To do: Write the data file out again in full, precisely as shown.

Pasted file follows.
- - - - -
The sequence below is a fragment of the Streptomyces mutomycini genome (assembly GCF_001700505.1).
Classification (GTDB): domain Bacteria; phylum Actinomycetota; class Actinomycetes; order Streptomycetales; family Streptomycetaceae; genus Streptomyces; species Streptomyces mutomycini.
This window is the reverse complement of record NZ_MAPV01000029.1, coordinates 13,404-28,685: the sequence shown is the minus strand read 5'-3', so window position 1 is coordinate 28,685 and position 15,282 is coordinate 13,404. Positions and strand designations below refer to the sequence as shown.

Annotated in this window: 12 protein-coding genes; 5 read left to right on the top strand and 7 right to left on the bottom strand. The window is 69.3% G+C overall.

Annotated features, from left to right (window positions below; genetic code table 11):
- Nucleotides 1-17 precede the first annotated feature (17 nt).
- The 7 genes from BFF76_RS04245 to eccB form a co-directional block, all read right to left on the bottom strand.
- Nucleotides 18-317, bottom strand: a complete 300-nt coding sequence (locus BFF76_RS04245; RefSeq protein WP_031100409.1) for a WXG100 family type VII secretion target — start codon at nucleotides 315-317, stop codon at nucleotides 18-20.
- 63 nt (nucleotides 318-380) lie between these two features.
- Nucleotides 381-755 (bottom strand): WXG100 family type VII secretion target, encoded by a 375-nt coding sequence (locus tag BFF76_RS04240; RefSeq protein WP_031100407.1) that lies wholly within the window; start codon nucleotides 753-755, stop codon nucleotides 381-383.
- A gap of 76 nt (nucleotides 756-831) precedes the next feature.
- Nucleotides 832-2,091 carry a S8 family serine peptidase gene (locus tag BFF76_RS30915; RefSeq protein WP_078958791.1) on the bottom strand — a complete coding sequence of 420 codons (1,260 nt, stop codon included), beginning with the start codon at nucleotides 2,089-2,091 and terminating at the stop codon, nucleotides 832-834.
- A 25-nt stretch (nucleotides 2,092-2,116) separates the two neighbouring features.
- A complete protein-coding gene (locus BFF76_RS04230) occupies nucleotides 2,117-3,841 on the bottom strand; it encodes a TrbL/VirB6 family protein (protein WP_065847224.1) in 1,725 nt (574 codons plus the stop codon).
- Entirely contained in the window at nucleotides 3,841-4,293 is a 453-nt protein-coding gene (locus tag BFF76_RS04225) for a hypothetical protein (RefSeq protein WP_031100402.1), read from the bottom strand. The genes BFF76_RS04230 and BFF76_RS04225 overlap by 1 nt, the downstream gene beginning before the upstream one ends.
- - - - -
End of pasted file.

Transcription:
The sequence below is a fragment of the Streptomyces mutomycini genome (assembly GCF_001700505.1).
Classification (GTDB): domain Bacteria; phylum Actinomycetota; class Actinomycetes; order Streptomycetales; family Streptomycetaceae; genus Streptomyces; species Streptomyces mutomycini.
This window is the reverse complement of record NZ_MAPV01000029.1, coordinates 13,404-28,685: the sequence shown is the minus strand read 5'-3', so window position 1 is coordinate 28,685 and position 15,282 is coordinate 13,404. Positions and strand designations below refer to the sequence as shown.

Annotated in this window: 12 protein-coding genes; 5 read left to right on the top strand and 7 right to left on the bottom strand. The window is 69.3% G+C overall.

Annotated features, from left to right (window positions below; genetic code table 11):
- Nucleotides 1-17 precede the first annotated feature (17 nt).
- The 7 genes from BFF76_RS04245 to eccB form a co-directional block, all read right to left on the bottom strand.
- Nucleotides 18-317, bottom strand: a complete 300-nt coding sequence (locus BFF76_RS04245; RefSeq protein WP_031100409.1) for a WXG100 family type VII secretion target — start codon at nucleotides 315-317, stop codon at nucleotides 18-20.
- 63 nt (nucleotides 318-380) lie between these two features.
- Nucleotides 381-755 (bottom strand): WXG100 family type VII secretion target, encoded by a 375-nt coding sequence (locus tag BFF76_RS04240; RefSeq protein WP_031100407.1) that lies wholly within the window; start codon nucleotides 753-755, stop codon nucleotides 381-383.
- A gap of 76 nt (nucleotides 756-831) precedes the next feature.
- Nucleotides 832-2,091 carry a S8 family serine peptidase gene (locus tag BFF76_RS30915; RefSeq protein WP_078958791.1) on the bottom strand — a complete coding sequence of 420 codons (1,260 nt, stop codon included), beginning with the start codon at nucleotides 2,089-2,091 and terminating at the stop codon, nucleotides 832-834.
- A 25-nt stretch (nucleotides 2,092-2,116) separates the two neighbouring features.
- A complete protein-coding gene (locus BFF76_RS04230) occupies nucleotides 2,117-3,841 on the bottom strand; it encodes a TrbL/VirB6 family protein (protein WP_065847224.1) in 1,725 nt (574 codons plus the stop codon).
- Entirely contained in the window at nucleotides 3,841-4,293 is a 453-nt protein-coding gene (locus tag BFF76_RS04225) for a hypothetical protein (RefSeq protein WP_031100402.1), read from the bottom strand. The genes BFF76_RS04230 and BFF76_RS04225 overlap by 1 nt, the downstream gene beginning before the upstream one ends.